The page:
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Pixologic's ZBrush 3 stands at the forefront of digital 3D sculpting and 2.5D painting, a new medium that is taking the art and entertainment worlds by storm. Visual effects artist Eric Keller shares his expertise and talents in ZBrush 3 for Windows Essential Training. He presents the concepts behind digital sculpting, shows how to produce fantastic images using the unique ZBrush toolset and interface, and demonstrates the power of the Digital Clay and Sculpting brushes. To offer a richer understanding of the application, Eric gives a guided tour of the interface and addresses the most common problems experienced by new users. Exercise files accompany the course.
ZBrush has a special material called the BumpViewerMaterial. It's located here in the lower right-hand corner of the Material Library. This material is useful when you want to create a Bump Map for a 3D character. Now when you are creating a Bump Map, it's a texture that you use in another 3D program such as Maya or 3D Studio Max to add a fine level of detail to an object, but you can create the texture here very easily in ZBrush and then export it for use. I'm going to show you how to do this using the femaleHead_v01 model, which is available to premium users. You can also use one of the demonstration models that comes with ZBrush.
So now that it's loaded I want to draw it onto the canvas. Press T to switch to Edit mode, F to center it on the canvas. I'm going to expand the Geometry palette and move this all the way up to the highest level, which is 4, for this model. This model has maybe about 100 ,000 polygons on it. So I'm going to divide it at another time to get a little more resolution. Now if you remember PolyPainting, if I choose just the standard material and I turn Zadd off and I have just RGB on and I go to Texture and choose Colorize.
Now I can choose a color and paint it on the surface of the model. I want to use the BumpViewerMaterial. I'm doing the same thing. However, when I paint on the model, look what happens. Instead of seeing a color, I'm seeing a bump. It looks like I have Zadd and I'm sculpting into the model. Of course, it's not quite as extreme, but in reality if I turn so you can see the profile.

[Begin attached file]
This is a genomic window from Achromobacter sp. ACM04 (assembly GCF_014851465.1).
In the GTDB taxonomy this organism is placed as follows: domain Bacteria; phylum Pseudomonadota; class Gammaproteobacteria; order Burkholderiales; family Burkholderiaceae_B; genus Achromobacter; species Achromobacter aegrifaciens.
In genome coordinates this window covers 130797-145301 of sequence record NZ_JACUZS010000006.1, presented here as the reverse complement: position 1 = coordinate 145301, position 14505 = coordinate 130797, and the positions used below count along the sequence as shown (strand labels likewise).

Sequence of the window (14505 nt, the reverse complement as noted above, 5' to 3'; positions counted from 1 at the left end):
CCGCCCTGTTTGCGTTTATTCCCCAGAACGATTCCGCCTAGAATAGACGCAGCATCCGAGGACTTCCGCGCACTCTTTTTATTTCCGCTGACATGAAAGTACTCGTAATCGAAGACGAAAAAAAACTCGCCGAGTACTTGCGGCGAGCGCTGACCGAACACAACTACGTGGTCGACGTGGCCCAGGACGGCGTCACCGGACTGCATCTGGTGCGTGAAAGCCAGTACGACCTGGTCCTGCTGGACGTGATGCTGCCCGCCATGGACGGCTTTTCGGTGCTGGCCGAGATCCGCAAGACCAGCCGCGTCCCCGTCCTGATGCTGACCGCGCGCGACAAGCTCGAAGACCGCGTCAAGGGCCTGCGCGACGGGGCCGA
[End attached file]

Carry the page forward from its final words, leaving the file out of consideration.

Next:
I will zoom in a little bit. You can see this depression is not actually reflected in the actual profile of the surface. It's just something that shows up when the light hits the surface, and we are looking on it face on. Now the purpose of a Bump Map in a 3D program is to allow you to add extra detail to a model without having to have the density the model required. You don't actually have to model that as part of the geometry. It's a cheat basically that allows you to create the impression that there is more detail than there actually is.
So when I'm creating a Bump Map for a character, I like to set my Color Picker to a medium value, and then I fill the object with this medium value. So that means everything above this value lighter colors are going to look like bumps coming out and darker colors are going to look like depressions. If I turn to the Basic Materials you will see that this medium gray has been applied to the whole object. If I turn to the BumpViewerMaterial, it looks just white. I want to select a darker color here, I want to set the Stroke type to Spray, and maybe a small Alpha like this.
Now I can turn the Zadd off, because I'm really only painting color. I will start painting on the model. It's a very unfortunate skin problem for this lady. So I'm going to bring the RGB Intensity down, so it's not so extreme. There we go. If I switch back to a Standard Material, you will see I'm actually painting color on here, but with the BumpViewerMaterial it looks like an impression on the surface.
Now what's interesting is I can actually hold the Shift key which normally smoothes it out and this acts like a blur. So now I'm blurring the color on the surface. If I choose Basic Material, it's more obvious. I'm not smoothing the geometry, I'm blurring the texture. I switch back to BumpViewer, you can see when I'm talking about that. If I switch to a lighter color, I want to get bumps. It looks like it's protruding out. If I switch my Stroke type to FreeHand, bring this all the way down to a darker color. If we turn on Lazymouse, I bring my Draw Size down. I can start to create lines on the surface.
Now the quality that you are going to see of the bumps, in other words whether it's jagged or not is going to be determined by the number of polygons you have in your object. So this object right now has about 4,000. So if I divide it again it's just like PolyPainting, the more polygons you have, the more resolution you have, so the better your details will look. You take a look out here using the Basic Material, that's what it looks like.
When I'm finished and I want to export it as a texture, I can go to the Texture palette and do Color To Texture. Before I do this, let me set the resolution of my texture. Right now it's set to 256x256 which is pretty small. Let's try 1024x1024, and now when I do Color To Texture, it's going to convert the color on the model to a texture and place this in the Texture palette. There we can see it's actually a color texture, and it's 1024x1024.
I can export this PSD, bitmap or TIFF format and then bring that into my other 3D program and apply to the model and the Bump Channel and when I render the model it will appear as a bump on the surface.
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